In 1977, George Lucas introduced us to one of the greatest sci-fi action stories of all time with Star Wars, giving fans bizarre planets, mysterious mythology, and compelling characters. Like every good opera, the villains were terrifying and the heroes were full of courage, but somewhere in between, characters like Han Solo sided only with their best interests.
Celebrating his 75th birthday today is Harrison Ford, an actor who has been lucky enough to play not just the iconic Han Solo, but is also well-known as Indiana Jones, the archaeologist with a taste for adventure, who has four movies to his name.
Despite Ford becoming one of the most famous actors in history thanks to his role of Solo, he was initially quite trepidatious about taking on the part. When Lucas was working on finding an actor to play Luke and Leia, the filmmaker called in a favor from Ford, having previously worked together on American Graffiti.
Young actors like Kurt Russell, Christopher Walken, and Sylvester Stallone all auditioned for the part of Solo, but Lucas had Ford stick around to see what kind of chemistry Mark Hamill and Carrie Fisher could bring to their parts. With the filmmaker realizing the chemistry between this trio was undeniable, he finally decided to bring Ford into the fray and changing the actor's life forever.
To celebrate Ford's birthday, look back at some of the moments which helped define the smuggler whose legacy will continue in 2018's Han Solo spin-off!
With Luke Skywalker and Obi-Wan Kenobi in desperate need of a fast pilot who's only concern would be money, they headed to Mos Eisley to find the best man for the job. Although the audience might not have known what making the Kessel Run in less than 12 parsecs really meant, it sounded like this pilot knew what he was doing.
After the duo departed, Han revealed that he was in desperate need of the cash, alerting audiences that the smuggler knew how to talk a good game, acting as though this charter didn't mean much to him either way.
Before the group could depart on their journey, Han was confronted by the bounty hunter Greedo, who threatened to hand Han over to the gangster who offered the bounty. Whether it's the original version of the film, where Han shoots Greedo first, or a later revision in which Han merely returned fire, this interaction showed audiences that Han didn't pull his punches and was a man of action.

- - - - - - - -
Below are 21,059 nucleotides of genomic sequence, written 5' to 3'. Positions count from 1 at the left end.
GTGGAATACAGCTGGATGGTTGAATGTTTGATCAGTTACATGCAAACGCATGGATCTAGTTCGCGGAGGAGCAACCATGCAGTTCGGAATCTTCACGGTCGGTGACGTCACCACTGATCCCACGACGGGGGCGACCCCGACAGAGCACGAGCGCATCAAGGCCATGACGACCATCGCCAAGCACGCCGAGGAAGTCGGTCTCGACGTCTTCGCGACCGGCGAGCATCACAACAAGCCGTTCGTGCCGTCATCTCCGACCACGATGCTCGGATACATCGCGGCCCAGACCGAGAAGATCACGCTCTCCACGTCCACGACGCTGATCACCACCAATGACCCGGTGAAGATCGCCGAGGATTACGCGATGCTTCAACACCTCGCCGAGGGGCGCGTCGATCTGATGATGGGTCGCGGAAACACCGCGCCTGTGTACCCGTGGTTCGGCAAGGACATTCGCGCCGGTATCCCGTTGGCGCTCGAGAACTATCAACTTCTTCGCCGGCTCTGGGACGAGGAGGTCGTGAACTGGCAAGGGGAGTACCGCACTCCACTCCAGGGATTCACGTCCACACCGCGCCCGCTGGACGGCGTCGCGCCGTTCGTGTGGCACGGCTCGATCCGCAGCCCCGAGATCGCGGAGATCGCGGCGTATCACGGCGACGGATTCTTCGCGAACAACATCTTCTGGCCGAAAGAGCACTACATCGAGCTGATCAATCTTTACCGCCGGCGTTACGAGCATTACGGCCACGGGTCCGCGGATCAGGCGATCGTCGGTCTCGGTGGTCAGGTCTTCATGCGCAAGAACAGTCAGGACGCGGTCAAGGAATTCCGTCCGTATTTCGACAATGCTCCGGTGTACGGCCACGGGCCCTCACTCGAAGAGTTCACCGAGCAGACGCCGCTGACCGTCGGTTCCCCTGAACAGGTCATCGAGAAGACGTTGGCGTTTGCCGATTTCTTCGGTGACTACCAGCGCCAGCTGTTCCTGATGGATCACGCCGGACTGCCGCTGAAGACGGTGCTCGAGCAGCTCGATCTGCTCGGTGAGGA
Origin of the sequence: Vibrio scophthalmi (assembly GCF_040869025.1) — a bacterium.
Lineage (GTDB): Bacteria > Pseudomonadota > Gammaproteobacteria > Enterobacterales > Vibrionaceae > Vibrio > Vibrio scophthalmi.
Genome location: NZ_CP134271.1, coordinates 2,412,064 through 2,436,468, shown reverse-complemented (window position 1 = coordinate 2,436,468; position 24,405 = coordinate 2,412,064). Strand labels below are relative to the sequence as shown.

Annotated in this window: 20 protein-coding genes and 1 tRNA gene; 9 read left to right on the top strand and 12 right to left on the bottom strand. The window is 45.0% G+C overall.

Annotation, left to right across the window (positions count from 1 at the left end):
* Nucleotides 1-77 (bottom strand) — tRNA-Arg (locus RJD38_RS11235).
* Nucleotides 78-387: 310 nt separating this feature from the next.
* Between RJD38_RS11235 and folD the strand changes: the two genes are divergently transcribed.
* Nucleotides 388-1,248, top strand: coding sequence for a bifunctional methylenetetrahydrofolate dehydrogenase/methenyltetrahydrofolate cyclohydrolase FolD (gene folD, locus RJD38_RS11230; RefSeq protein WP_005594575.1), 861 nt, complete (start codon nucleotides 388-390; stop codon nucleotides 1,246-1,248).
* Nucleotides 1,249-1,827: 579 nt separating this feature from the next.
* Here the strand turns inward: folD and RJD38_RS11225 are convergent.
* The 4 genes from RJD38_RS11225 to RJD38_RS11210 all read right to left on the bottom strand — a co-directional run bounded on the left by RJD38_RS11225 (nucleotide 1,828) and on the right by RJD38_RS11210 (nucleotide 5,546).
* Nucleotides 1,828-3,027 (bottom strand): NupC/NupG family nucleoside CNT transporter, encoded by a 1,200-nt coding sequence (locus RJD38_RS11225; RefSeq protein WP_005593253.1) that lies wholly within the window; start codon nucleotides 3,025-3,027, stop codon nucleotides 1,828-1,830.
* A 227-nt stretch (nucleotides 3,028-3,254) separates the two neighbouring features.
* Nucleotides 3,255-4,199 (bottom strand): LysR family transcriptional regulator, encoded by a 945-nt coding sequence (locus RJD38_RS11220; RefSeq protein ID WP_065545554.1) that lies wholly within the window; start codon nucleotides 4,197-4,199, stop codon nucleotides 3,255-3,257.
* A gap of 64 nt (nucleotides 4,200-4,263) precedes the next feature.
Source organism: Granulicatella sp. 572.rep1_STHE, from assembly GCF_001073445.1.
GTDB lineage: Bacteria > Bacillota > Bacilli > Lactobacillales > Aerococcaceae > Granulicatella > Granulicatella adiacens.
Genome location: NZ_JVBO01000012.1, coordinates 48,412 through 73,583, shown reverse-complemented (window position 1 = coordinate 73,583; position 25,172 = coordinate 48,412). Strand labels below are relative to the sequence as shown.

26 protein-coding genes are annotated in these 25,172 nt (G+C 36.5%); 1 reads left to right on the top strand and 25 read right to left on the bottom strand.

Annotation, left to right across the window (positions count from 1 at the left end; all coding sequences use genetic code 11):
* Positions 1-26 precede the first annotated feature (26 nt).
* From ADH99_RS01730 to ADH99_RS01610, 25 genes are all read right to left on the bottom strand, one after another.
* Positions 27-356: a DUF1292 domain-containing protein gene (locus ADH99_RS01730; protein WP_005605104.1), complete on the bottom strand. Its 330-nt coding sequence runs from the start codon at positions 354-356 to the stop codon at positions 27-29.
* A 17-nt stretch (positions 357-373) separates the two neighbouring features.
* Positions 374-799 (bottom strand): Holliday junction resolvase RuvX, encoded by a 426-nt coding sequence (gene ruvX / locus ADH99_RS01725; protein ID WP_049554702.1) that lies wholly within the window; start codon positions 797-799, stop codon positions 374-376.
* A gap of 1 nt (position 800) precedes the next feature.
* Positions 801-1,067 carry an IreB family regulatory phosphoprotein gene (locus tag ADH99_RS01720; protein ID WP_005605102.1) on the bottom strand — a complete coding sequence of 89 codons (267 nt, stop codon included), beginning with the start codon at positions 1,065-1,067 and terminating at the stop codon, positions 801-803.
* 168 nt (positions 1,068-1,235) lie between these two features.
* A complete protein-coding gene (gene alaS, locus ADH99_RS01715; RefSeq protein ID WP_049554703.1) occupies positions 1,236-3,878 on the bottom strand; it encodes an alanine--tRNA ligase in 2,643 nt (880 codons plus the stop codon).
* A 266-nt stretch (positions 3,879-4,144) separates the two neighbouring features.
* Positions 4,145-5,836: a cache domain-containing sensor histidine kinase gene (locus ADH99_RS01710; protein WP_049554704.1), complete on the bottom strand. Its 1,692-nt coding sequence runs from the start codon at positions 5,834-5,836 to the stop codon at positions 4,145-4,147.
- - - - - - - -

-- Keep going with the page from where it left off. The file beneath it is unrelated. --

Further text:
More than just a soap opera set in space, Star Wars explored a mystical energy that flowed through all living things, with some individuals able to harness this "Force" to manipulate people and objects as they saw fit.
While Obi-Wan attempted to show Luke how to harness these powers, Han could barely contain his mockery. Although Han was only paid to transport the group to their destination, he couldn't help but doubt them, saying, "Hokey religions and ancient weapons are no match for a good blaster at your side, kid."
This one insult pretty much summed up not just Han's attitude through most of the saga, but many of the audience's opinions as well, having only seen glimpses of what this so-called "Force" was capable of.
With Luke preparing to utilize the Death Star plans to destroy the powerful weapon, Han collected his fee and wished the Rebels the best of luck. He had proved himself a valuable asset with the rescue mission, but despite Luke's best efforts to keep the pilot around, the price on Han's head was too large to ignore. The smuggler was so genuine about wishing the Rebels the best of luck that he wished Luke, "May the Force be with you," a far cry from calling it a hokey religion.